"Why do people become birders?" I guess this is the age-old dilemma that so bothered Hamlet ... "To bird or not to bird, that is the question". The truth is people 'bird' for a variety of reasons and in a plethora of forms.
Admiration of their ability to fly - a fascination with their diversity of size, shape, colour and habits - a desire to collect sightings like some collect stamps - the fact that they are found almost anywhere - a by-product of a passion for getting out into the outdoors.
But not all birders are the same or driven by similar motivations. One gets tickers, listers, birdwatchers, twitchers, garden birders, habitat specialists, area specialists, atlassers, guides, hunters, photographers, ringers, stringers and many more, and of course a combination of many of these birding attractions. They are certainly not a homogenous group.
Some birders may be purists, ethical and honourable in pursuit of their pastime - wanting to find species unaided and in a completely wild and natural state. Some are casual in their approach to the discipline and do it as a supplementary by-product of being in a park or reserve. Others are totally obsessive even bordering on the unscrupulous in their pursuit of adding additional species to their life-list (a personal log of all the birds a person has seen in a designated area, country or continent).
Most are probably a combination of several different motivations. I can only speak from personal terms. I don't know why I developed a love for watching wild birds. I was born and spent the first 11 years of my life in Northern Ireland, which has a relatively impoverished bird diversity in comparison to this great country of ours.
My earliest memory of a focused birding trip was when my Dad took me to cliffs on the northwest coast of Ireland to look at puffins, fulmars, razorbills and guillemots. But even before that I think it started with putting food out on a bird table in our garden and watching the different kinds come and squabble for food or demonstrate different feeding techniques and food supply preferences.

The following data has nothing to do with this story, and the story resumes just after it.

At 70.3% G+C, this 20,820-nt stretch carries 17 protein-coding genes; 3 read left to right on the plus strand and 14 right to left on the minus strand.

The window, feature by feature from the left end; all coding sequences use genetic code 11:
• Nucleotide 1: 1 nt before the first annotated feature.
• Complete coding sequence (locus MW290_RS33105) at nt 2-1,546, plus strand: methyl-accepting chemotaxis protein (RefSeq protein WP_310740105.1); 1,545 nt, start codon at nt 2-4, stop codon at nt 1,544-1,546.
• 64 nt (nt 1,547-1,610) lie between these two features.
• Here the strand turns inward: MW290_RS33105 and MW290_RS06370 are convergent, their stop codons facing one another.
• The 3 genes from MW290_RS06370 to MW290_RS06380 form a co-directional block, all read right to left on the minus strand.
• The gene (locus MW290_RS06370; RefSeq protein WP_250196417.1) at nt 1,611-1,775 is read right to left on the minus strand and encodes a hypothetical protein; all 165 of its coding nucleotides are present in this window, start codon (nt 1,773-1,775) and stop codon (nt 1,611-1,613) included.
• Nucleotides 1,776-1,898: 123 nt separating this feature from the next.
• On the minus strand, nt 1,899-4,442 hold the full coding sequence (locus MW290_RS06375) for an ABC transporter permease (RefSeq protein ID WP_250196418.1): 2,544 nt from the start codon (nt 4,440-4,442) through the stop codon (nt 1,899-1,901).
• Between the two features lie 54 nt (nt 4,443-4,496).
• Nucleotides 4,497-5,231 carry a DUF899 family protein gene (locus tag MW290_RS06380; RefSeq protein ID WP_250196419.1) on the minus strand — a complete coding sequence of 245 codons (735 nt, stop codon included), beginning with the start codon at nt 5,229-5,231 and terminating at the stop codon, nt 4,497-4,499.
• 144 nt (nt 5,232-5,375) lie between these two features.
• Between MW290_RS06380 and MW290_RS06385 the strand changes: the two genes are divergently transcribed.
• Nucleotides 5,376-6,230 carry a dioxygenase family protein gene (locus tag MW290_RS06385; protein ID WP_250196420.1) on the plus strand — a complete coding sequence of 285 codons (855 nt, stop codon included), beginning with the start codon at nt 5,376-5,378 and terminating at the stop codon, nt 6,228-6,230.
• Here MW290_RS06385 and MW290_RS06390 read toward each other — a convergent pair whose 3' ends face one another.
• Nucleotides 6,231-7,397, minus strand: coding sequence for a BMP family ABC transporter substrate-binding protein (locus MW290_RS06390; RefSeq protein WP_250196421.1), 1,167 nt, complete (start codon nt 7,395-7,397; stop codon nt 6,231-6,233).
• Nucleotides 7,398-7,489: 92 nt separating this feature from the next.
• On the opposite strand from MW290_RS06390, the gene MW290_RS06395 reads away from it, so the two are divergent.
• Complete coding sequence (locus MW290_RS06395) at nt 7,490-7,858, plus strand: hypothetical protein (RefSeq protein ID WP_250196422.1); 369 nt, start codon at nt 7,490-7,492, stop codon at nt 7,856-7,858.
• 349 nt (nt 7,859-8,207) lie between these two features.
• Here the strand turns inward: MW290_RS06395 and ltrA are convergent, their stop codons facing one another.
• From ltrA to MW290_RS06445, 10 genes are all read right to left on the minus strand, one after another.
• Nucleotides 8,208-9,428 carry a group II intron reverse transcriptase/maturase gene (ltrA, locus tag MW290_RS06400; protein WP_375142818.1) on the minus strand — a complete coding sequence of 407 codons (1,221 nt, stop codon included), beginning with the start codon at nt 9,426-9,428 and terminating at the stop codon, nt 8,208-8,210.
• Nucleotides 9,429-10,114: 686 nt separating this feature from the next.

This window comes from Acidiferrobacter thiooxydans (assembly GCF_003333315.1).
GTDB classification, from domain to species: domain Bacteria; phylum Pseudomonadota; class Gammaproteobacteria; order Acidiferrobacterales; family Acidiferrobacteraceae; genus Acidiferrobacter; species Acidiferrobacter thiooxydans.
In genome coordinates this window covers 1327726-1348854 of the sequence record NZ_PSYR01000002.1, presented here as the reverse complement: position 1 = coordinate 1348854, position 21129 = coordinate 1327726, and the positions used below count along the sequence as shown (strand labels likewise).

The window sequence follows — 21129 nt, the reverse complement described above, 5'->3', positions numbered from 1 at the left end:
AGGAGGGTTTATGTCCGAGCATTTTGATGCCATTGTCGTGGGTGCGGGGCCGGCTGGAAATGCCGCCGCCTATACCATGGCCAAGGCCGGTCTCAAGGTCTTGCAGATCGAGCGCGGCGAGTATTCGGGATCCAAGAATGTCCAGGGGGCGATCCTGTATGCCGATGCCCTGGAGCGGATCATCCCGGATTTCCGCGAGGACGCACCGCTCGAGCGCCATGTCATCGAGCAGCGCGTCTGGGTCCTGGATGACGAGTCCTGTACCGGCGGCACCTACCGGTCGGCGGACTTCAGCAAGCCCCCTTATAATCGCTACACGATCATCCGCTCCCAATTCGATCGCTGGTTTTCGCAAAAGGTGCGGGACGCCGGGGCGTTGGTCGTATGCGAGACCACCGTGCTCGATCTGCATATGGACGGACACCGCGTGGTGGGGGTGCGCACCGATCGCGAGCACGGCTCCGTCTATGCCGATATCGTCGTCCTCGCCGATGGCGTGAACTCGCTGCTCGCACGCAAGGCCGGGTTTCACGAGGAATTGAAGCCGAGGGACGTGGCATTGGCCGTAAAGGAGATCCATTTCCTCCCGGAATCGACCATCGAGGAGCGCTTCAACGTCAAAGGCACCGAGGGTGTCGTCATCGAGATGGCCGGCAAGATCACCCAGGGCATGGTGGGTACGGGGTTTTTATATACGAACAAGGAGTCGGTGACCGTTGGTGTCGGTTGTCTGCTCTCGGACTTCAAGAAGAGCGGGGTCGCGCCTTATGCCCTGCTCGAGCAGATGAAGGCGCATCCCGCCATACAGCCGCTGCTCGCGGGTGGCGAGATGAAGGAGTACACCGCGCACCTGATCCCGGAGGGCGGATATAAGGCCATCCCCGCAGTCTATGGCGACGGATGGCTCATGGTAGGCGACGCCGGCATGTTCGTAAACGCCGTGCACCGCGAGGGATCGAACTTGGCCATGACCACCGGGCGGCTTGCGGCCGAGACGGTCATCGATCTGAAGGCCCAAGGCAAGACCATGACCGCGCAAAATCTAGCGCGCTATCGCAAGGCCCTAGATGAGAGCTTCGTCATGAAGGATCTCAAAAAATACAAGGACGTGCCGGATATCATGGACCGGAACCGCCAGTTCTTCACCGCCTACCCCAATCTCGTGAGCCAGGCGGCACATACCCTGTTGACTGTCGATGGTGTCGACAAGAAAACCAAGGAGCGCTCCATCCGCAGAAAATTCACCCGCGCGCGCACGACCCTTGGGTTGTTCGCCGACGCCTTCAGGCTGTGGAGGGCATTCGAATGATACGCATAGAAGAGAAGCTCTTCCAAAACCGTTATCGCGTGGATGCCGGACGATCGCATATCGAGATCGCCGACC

Then we arrived in South Africa and everything was new. My first bird on South African soil was a Cape glossy starling as we drove from the then Jan Smuts International Airport. That afternoon I was blown away by seeing my first crested barbet with its brilliant patchwork of colour, its bustling movements and its attractive trilling call that changes in pitch and intensity (it still remains one of my favourite birds).
I'm even ashamed to admit I was excited about waking up on my first morning in the country and looking out the window and seeing a pair of exotic Indian mynas across the complex. And then I started at my new school and soon found a close friend who shared my attraction to birds and with whom I was able to share many childhood experiences and foster a healthy competitive rivalry.
He still remains one of my closest friends. We were both lucky to have another classmate whose father was a bird enthusiast and who regularly took us to destinations a little further afield and outside the confines of our local suburb. So for me it is an affection and interest that simply evolved at an early age and continues to appeal to me to this day.
Everyone else surely has their own unique feeling towards birds and many I'm sure get a similar enjoyment to my own when seeing them go about their daily existences. In future we will look to publish profiles of certain localities within SANParks - write about some enigmatic species or interesting birding relationships. But if as readers you have any requests on the content you would like to read on birds and birding in this publication please drop the editor a line.
By Chris Patton